By Steve Worland. I reluctantly accept that wool from the holes in my socks seems to end up in my be
I reluctantly accept that wool from the holes in my socks seems to end up in
my belly button. What baffles me is the journey between sock and belly
button. It’s one of life’s great mysteries.
Here’s another one… where do old MTBs go? Why do you never see MTBs in
skips? Other sad and broken wheeled objects emerge from nowhere as soon as a
fresh skip arrives in the neighbourhood, but never even as much as a
skeletal hint of an MTB. The number of other bikes in skips has shrunk in
recent years too. Wierd.
I have a theory. It’s based on my conviction (hope?) that bikes are being
increasingly loved and cherished. They tend not to turn up in skips for the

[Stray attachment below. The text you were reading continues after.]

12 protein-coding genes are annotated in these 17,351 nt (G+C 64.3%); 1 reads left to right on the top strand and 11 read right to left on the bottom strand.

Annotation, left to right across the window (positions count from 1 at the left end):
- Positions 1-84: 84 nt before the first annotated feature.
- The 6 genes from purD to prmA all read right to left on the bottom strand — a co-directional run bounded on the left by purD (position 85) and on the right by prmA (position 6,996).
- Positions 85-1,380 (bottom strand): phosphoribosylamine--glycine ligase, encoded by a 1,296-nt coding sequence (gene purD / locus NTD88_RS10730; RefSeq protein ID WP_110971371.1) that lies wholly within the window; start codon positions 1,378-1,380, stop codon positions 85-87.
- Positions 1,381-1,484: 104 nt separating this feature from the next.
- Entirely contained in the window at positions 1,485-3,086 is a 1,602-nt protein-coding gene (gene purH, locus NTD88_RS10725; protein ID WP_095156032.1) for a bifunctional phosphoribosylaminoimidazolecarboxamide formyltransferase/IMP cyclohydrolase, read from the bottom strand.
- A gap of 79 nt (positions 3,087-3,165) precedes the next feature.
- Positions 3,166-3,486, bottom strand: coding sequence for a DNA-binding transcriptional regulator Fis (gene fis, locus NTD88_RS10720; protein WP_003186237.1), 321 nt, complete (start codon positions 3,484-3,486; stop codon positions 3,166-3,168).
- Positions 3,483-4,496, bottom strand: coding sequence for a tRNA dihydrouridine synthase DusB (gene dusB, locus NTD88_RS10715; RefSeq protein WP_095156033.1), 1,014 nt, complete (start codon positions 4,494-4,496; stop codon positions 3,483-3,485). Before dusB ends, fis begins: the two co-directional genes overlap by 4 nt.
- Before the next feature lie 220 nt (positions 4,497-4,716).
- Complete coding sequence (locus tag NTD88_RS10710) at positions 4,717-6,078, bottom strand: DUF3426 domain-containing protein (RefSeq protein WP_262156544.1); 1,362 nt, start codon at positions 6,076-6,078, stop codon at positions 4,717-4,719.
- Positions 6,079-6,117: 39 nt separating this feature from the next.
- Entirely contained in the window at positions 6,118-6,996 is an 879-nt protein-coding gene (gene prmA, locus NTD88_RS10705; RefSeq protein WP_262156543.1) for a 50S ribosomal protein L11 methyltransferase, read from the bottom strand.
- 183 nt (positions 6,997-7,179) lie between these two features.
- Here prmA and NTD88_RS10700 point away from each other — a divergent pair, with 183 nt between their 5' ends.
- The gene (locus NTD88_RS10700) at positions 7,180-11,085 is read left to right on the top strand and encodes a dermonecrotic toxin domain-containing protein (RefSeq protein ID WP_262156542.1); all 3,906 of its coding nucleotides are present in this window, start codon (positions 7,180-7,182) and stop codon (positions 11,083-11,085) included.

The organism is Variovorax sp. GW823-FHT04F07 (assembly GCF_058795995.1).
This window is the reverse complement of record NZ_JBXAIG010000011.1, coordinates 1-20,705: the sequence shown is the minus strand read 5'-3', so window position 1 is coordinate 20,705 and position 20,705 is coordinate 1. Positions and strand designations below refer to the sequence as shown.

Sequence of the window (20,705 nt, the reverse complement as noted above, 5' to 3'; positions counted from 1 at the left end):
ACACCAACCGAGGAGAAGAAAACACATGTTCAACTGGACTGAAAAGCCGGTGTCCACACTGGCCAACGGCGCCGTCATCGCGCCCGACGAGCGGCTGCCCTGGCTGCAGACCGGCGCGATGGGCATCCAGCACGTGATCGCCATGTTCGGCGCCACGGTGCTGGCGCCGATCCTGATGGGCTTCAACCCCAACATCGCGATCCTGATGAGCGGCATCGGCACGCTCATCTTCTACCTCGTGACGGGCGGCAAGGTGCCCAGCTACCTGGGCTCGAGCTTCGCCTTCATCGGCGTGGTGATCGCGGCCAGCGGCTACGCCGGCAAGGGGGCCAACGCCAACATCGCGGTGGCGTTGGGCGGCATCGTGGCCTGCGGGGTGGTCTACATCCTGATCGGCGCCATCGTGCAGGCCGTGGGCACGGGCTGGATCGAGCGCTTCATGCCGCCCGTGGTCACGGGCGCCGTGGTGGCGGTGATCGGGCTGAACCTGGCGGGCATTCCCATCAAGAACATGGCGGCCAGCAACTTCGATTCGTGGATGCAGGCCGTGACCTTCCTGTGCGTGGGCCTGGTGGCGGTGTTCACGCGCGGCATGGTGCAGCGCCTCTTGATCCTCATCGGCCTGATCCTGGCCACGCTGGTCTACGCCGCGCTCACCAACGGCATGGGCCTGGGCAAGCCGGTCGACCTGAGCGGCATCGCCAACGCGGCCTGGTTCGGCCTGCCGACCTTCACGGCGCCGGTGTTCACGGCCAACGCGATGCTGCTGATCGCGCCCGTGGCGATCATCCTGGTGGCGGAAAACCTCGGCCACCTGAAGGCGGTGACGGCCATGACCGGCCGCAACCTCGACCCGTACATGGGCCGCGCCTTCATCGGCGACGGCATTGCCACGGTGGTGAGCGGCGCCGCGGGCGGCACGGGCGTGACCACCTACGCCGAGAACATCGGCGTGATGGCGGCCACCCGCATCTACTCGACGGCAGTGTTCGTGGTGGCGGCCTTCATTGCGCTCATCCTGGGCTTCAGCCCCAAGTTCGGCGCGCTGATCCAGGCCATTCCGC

same reason as dogs and gerbils tend not to turn up in skips. I think people
bury their bikes in the back garden these days. Tiny titanium plaques with
TIG-etched RIP plaques mark the spot.
The theory is seductive. It’s one to hang on to in doleful moments, but may
result in a false sense of security if you start to see your bike as
something that can be granted human notions like respect or dignity.
The reality of bike ownership has its roots set firmly in the societal
prisons of thrift, threat and theft… the three stages of ownership.
You scrimp and save until you have enough cash to buy your dream MTB. You
spend more on protection from the elements… and proper shoes… and
mitts… and a fashionably vented hard-hat for when clumsy stuff happens…
and a lock that’s so heavy that you have to consider buying a trailer for
it… and some insurance that doesn’t have exclusion clauses for your postal
district… and a house alarm. Is the hassle of owning something that
requires so much protection really worth it?
The answer is very obviously “Yes!” But perhaps it’s worth taking this
‘bikes as eminently desirable objects’ thought-train a little further…
Next time, a sideways look at theft and its impact on bike ownership…